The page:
Sweezy was a Marxian economist and the founding editor of the Monthly Review.[7] In January 1954, he was subpoenaed by the state Attorney General to answer questions related to his connections to socialists and communists; he was later ordered to appear again in June, to discuss the notes of a March 22 lecture on Marxism he had delivered at the University of New Hampshire.[8] In particular, Attorney General Wyman sought to discover Sweezy's beliefs about the inevitability of socialism, dialectical materialism, and whether Sweezy had advocated Marxism.[9] At both times, Sweezy refused to answer particular questions related to his connections, the lecture, and Communism.

Following his refusal to answer questions, on June 30,[10] Wyman had Sweezy found in contempt of court by the Merrimack County Superior Court,[11] but freed on $1,000 bond, pending appeal.[12] During the appeals process, Sweezy continued to lecture at the University of New Hampshire.[13][14]

Sweezy appealed to the New Hampshire Supreme Court, which affirmed his conviction. After the Supreme Court of the United States decision in Pennsylvania v. Nelson, Sweezy requested a rehearing in the New Hampshire Supreme Court, which was denied.[15]

Sweezy then appealed to the Supreme Court of the United States. At oral argument, Attorney General Wyman represented the state of New Hampshire.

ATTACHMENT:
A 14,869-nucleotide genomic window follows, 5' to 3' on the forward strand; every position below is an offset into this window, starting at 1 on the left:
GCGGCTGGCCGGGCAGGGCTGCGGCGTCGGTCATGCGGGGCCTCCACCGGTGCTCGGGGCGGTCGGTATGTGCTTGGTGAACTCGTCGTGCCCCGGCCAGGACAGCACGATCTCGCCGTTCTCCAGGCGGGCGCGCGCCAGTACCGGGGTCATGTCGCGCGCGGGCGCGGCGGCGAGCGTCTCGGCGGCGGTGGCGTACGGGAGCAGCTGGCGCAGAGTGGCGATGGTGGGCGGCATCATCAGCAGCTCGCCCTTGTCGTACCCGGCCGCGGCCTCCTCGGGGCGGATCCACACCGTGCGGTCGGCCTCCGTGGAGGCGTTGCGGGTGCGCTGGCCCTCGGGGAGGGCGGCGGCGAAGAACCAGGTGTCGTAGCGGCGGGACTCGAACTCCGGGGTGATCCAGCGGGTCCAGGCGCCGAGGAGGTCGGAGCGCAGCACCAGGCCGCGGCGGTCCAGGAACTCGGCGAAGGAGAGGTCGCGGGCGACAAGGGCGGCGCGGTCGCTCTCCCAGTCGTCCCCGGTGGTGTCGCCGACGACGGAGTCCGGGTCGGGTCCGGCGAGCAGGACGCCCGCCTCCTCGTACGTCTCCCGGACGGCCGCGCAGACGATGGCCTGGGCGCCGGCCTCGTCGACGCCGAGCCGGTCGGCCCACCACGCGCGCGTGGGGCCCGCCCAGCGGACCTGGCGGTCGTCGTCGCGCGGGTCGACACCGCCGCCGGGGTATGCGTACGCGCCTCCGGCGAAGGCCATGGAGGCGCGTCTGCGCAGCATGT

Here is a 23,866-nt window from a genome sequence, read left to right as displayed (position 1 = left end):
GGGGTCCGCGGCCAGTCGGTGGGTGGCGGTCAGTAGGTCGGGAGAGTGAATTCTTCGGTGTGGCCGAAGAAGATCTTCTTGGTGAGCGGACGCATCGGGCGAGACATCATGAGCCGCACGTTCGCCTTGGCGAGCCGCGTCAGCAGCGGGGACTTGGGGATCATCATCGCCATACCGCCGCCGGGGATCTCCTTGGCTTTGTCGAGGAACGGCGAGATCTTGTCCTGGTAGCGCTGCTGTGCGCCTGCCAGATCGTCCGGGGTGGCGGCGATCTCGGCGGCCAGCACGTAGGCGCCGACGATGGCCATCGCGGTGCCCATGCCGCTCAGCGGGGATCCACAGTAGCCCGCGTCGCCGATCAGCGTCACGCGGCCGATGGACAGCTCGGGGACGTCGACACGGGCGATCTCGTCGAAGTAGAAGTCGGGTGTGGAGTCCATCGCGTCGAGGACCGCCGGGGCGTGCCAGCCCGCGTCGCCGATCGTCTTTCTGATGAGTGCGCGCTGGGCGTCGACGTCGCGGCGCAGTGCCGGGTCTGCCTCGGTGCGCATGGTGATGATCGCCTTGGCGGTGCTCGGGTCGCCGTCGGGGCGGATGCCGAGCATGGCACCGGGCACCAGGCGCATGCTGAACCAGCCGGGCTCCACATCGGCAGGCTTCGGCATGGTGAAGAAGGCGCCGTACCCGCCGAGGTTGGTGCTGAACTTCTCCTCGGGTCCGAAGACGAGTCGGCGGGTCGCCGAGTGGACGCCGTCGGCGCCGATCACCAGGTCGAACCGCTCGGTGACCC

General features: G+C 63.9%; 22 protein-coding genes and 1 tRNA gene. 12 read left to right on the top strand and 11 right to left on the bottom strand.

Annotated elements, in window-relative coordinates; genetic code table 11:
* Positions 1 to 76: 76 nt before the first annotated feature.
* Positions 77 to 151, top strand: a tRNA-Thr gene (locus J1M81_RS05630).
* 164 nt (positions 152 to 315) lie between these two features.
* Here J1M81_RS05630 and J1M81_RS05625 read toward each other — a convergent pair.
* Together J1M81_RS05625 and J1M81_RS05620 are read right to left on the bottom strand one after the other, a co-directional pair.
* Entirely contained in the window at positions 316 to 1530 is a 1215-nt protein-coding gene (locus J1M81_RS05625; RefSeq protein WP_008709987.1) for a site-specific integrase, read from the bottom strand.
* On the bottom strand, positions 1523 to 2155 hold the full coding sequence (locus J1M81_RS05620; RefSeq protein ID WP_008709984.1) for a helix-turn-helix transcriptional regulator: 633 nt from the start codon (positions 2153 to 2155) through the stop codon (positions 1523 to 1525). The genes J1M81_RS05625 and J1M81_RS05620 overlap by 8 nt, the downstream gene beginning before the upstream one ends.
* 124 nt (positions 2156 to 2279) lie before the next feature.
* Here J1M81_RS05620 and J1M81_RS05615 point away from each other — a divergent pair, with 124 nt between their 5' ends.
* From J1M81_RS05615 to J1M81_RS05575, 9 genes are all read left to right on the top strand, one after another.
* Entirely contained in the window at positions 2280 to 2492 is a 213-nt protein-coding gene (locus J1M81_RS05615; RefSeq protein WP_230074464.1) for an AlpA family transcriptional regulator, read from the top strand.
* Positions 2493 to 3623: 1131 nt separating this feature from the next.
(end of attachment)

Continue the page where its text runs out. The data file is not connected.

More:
Opinion of the CourtEdit

Chief Justice Earl Warren delivered an opinion for a plurality of four justices,[16] noting that the circumstances of the case, including an overly broad mandate for the Attorney General of New Hampshire, warranted a reversal of Sweezy's conviction. Though touching upon academic freedom tangentially, the plurality opinion did not go so far as to cite it as the whole basis whereby the Court ruled; rather, Warren's opinion noted that "the basic discretion of determining the direction of the legislative inquiry has been turned over to the investigative agency": that Wyman, as Attorney General, operated more or less without oversight from the legislative branch. In other words, due to the "sweeping and uncertain mandate" given to Wyman and "lack of any indications that the legislature wanted the information the Attorney General attempted to elicit from petitioner [Sweezy]", the government interest was unknown, and no direction was given regarding the objective of the investigation. As such, Sweezy's conviction violated his right to due process under the Fourteenth Amendment.[17]

Justice Frankfurter, a former professor at Harvard Law School, wrote a concurrence that centered on the principles of academic freedom, and how they would be affected by governmental interference.[18] Joined by Justice Harlan, Frankfurter noted that "a free society [depends] on free universities", and that institutions of higher education were shielded, in part, from the intervention of governmental authorities, which would be deleterious to the "intellectual life" of the university. He ultimately concluded that: "In the political realm, as in the academic, thought and action are presumptively immune from inquisition by political authority."